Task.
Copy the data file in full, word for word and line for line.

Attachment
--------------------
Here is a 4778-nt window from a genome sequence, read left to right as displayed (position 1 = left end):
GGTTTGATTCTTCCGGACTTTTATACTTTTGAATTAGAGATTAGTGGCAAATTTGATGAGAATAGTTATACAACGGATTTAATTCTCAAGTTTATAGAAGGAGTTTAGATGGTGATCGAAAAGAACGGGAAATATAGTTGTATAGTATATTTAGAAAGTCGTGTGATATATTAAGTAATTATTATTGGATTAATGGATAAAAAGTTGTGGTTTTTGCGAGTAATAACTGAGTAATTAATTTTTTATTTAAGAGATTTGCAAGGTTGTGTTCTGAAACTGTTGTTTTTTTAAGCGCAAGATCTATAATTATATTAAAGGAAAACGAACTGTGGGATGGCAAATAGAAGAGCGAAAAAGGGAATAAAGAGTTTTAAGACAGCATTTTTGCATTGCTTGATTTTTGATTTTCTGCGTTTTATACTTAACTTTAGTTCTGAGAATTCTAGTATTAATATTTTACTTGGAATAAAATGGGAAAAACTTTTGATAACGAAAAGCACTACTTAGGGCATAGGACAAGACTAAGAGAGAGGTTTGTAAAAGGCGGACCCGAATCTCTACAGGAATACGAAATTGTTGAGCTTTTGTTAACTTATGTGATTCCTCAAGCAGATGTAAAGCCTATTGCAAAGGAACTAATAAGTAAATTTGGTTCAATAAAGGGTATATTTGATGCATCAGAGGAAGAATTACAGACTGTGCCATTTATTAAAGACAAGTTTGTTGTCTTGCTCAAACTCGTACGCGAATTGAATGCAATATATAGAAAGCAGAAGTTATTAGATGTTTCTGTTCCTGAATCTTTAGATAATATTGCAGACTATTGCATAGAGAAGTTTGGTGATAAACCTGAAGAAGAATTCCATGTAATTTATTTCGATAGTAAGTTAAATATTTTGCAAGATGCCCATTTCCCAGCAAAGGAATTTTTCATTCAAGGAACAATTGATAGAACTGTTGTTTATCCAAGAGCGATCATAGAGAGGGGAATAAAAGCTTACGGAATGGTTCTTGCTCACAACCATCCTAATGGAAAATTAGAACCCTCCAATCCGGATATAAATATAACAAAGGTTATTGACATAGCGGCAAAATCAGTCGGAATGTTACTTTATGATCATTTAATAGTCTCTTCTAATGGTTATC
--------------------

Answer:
Here is a 4778-nt window from a genome sequence, read left to right as displayed (position 1 = left end):
GGTTTGATTCTTCCGGACTTTTATACTTTTGAATTAGAGATTAGTGGCAAATTTGATGAGAATAGTTATACAACGGATTTAATTCTCAAGTTTATAGAAGGAGTTTAGATGGTGATCGAAAAGAACGGGAAATATAGTTGTATAGTATATTTAGAAAGTCGTGTGATATATTAAGTAATTATTATTGGATTAATGGATAAAAAGTTGTGGTTTTTGCGAGTAATAACTGAGTAATTAATTTTTTATTTAAGAGATTTGCAAGGTTGTGTTCTGAAACTGTTGTTTTTTTAAGCGCAAGATCTATAATTATATTAAAGGAAAACGAACTGTGGGATGGCAAATAGAAGAGCGAAAAAGGGAATAAAGAGTTTTAAGACAGCATTTTTGCATTGCTTGATTTTTGATTTTCTGCGTTTTATACTTAACTTTAGTTCTGAGAATTCTAGTATTAATATTTTACTTGGAATAAAATGGGAAAAACTTTTGATAACGAAAAGCACTACTTAGGGCATAGGACAAGACTAAGAGAGAGGTTTGTAAAAGGCGGACCCGAATCTCTACAGGAATACGAAATTGTTGAGCTTTTGTTAACTTATGTGATTCCTCAAGCAGATGTAAAGCCTATTGCAAAGGAACTAATAAGTAAATTTGGTTCAATAAAGGGTATATTTGATGCATCAGAGGAAGAATTACAGACTGTGCCATTTATTAAAGACAAGTTTGTTGTCTTGCTCAAACTCGTACGCGAATTGAATGCAATATATAGAAAGCAGAAGTTATTAGATGTTTCTGTTCCTGAATCTTTAGATAATATTGCAGACTATTGCATAGAGAAGTTTGGTGATAAACCTGAAGAAGAATTCCATGTAATTTATTTCGATAGTAAGTTAAATATTTTGCAAGATGCCCATTTCCCAGCAAAGGAATTTTTCATTCAAGGAACAATTGATAGAACTGTTGTTTATCCAAGAGCGATCATAGAGAGGGGAATAAAAGCTTACGGAATGGTTCTTGCTCACAACCATCCTAATGGAAAATTAGAACCCTCCAATCCGGATATAAATATAACAAAGGTTATTGACATAGCGGCAAAATCAGTCGGAATGTTACTTTATGATCATTTAATAGTCTCTTCTAATGGTTATC